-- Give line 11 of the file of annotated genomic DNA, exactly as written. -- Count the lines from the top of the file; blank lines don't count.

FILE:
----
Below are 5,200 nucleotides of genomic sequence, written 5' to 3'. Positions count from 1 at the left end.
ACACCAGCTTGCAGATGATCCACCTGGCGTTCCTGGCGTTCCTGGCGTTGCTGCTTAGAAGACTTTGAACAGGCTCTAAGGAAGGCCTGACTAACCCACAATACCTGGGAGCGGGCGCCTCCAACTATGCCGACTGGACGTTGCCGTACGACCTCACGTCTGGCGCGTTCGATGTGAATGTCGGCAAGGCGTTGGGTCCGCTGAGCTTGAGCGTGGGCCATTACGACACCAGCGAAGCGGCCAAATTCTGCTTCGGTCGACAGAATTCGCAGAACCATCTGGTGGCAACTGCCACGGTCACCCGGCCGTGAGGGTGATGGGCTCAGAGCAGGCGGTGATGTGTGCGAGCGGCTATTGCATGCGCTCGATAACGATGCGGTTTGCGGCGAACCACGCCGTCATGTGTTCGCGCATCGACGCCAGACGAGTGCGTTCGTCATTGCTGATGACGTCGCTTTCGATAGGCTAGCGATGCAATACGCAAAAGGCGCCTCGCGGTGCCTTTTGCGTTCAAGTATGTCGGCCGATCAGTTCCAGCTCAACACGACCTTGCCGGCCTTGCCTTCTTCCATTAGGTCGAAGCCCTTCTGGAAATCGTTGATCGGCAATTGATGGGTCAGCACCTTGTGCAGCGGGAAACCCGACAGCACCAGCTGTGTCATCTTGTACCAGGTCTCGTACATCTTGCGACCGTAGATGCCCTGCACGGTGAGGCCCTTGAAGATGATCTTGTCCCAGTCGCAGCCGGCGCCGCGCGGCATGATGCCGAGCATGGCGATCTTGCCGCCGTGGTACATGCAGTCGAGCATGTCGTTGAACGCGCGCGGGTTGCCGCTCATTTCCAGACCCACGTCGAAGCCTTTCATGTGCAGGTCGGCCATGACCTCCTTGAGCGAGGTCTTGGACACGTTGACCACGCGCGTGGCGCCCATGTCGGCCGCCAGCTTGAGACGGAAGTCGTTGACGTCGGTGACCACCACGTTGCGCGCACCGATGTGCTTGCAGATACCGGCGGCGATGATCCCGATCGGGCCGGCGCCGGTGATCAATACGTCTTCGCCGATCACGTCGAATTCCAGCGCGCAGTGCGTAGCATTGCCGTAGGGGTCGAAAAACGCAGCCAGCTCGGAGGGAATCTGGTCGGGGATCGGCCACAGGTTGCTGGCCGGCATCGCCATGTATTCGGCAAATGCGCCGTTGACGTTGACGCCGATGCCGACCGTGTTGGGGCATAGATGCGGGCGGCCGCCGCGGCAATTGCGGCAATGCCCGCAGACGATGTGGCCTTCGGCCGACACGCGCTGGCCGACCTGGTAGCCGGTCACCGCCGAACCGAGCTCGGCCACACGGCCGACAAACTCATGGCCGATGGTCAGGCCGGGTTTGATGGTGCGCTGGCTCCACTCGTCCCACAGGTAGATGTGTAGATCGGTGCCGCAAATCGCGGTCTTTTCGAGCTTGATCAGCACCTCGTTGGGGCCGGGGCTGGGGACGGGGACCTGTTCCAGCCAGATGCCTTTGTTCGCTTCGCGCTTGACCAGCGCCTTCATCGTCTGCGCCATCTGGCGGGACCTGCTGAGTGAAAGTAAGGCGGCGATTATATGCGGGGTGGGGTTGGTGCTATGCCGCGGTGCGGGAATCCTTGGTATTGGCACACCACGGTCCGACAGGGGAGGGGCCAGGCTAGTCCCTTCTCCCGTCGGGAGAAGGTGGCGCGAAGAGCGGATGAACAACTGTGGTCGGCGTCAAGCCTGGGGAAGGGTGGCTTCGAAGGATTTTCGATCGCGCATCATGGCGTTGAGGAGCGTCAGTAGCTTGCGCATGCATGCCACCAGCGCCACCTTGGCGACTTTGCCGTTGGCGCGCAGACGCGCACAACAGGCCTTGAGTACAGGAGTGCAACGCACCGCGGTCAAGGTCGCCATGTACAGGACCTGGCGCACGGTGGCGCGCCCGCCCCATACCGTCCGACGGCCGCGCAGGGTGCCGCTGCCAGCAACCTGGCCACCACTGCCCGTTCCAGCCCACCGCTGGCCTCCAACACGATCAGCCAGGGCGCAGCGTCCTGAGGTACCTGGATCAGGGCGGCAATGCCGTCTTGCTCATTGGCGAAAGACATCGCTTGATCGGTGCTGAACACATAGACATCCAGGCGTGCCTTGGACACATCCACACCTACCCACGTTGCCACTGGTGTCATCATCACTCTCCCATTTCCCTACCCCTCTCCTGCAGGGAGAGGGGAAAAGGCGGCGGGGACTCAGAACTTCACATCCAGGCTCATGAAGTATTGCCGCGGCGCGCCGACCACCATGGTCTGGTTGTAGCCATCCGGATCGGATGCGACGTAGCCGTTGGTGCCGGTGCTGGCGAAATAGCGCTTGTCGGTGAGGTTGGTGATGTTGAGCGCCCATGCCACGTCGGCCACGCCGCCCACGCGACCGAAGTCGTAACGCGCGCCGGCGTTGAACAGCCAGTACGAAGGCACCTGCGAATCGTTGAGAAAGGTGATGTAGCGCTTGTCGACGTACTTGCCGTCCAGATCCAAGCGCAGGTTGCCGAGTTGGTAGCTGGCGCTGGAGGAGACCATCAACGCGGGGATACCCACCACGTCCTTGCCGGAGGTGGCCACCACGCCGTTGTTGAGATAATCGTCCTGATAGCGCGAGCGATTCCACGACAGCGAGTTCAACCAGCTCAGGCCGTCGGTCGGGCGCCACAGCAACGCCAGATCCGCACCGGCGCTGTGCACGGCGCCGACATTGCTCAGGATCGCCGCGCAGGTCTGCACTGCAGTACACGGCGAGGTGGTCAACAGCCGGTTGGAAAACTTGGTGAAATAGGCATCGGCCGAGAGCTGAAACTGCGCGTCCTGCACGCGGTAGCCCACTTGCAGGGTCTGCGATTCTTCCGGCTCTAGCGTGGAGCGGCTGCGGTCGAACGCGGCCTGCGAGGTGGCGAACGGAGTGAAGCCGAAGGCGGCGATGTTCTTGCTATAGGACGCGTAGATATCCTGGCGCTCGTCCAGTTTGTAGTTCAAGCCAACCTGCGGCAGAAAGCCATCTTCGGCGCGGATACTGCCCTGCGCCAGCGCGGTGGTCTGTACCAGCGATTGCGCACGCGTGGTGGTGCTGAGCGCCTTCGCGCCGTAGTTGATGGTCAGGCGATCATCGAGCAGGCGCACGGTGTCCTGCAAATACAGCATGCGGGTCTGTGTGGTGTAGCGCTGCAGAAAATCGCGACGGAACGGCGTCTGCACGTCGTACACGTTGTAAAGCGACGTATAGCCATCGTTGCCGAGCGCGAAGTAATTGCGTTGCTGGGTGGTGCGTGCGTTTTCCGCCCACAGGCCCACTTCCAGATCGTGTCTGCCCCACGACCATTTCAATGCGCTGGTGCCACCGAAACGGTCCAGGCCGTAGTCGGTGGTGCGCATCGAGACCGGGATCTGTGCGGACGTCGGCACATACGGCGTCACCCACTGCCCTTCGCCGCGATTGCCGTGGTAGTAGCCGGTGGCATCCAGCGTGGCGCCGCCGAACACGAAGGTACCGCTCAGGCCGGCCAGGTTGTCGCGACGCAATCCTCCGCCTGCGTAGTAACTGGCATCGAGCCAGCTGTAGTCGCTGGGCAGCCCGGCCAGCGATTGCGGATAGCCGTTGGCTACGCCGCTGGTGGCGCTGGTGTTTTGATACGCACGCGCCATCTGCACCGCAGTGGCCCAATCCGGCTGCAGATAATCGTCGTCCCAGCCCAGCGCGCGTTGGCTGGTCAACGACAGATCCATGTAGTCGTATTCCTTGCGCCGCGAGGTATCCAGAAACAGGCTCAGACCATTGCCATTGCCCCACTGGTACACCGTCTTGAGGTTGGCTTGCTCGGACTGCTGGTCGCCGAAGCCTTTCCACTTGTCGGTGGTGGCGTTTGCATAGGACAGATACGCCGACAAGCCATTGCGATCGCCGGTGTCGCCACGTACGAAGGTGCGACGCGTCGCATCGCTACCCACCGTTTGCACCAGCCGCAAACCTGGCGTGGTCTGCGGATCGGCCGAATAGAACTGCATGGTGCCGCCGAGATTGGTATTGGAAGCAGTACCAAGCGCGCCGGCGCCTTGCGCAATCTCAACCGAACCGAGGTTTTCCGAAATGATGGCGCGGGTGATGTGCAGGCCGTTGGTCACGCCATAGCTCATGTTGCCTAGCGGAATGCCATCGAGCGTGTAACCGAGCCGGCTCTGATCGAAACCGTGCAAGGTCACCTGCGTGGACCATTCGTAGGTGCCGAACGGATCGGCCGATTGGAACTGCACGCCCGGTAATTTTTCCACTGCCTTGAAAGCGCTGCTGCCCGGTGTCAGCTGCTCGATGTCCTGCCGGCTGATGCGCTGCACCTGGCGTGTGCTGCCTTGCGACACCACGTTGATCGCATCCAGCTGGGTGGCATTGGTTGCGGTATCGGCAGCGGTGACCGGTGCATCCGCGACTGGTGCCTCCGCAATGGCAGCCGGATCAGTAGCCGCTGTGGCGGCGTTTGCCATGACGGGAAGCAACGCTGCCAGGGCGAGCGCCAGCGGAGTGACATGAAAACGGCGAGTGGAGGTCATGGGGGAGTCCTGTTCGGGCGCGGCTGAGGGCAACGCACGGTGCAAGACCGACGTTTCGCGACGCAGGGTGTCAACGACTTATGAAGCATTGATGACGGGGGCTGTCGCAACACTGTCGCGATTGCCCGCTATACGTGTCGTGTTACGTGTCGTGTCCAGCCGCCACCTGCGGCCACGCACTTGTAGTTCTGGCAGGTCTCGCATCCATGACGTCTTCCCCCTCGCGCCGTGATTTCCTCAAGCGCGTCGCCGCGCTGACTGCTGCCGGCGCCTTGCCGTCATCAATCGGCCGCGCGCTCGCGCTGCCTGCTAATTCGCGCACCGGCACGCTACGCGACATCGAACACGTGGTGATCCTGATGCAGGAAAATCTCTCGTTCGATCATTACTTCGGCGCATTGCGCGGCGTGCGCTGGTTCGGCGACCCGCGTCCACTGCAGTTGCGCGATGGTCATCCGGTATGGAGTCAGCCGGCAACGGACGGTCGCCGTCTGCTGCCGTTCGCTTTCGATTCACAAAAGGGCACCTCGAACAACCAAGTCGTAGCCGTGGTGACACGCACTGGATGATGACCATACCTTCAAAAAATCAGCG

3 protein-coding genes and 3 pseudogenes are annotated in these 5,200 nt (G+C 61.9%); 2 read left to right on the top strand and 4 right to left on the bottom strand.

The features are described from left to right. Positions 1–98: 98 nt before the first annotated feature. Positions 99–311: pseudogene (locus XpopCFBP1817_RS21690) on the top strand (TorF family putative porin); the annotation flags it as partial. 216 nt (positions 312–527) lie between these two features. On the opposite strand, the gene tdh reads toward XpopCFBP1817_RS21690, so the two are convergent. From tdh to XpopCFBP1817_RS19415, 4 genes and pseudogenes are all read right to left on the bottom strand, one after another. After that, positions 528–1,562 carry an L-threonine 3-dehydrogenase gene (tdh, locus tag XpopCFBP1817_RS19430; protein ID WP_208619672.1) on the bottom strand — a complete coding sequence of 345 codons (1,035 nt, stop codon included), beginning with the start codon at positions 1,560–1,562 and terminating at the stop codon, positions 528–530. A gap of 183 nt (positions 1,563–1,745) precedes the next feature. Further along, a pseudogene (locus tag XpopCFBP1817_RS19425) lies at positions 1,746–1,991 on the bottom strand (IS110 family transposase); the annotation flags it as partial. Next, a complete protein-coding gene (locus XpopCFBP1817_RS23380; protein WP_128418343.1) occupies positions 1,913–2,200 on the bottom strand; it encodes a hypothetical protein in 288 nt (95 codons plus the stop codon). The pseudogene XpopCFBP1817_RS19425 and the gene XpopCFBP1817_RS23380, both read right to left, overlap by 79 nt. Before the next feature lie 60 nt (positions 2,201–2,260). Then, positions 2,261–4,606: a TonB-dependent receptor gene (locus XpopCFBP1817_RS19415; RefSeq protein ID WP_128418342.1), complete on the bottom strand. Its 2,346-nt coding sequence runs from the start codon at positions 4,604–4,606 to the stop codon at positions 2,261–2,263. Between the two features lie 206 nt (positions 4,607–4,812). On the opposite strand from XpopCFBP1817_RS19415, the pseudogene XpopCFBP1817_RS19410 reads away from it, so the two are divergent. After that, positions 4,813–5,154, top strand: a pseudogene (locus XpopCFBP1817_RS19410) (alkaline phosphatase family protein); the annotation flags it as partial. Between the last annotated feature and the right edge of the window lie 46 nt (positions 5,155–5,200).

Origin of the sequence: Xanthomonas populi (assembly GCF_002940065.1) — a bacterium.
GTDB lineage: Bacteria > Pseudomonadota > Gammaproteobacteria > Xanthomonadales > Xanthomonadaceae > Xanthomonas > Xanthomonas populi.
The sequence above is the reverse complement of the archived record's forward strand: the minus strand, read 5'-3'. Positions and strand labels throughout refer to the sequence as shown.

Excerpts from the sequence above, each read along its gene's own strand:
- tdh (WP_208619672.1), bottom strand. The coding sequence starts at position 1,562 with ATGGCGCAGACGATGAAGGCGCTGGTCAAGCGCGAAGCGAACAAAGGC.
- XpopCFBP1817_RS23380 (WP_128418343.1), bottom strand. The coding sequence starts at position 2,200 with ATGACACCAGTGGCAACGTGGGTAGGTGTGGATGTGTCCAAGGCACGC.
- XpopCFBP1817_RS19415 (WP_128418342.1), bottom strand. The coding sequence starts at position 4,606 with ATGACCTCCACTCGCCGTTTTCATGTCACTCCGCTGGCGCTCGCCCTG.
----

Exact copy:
- XpopCFBP1817_RS19415 (WP_128418342.1), bottom strand. The coding sequence starts at position 4,606 with ATGACCTCCACTCGCCGTTTTCATGTCACTCCGCTGGCGCTCGCCCTG.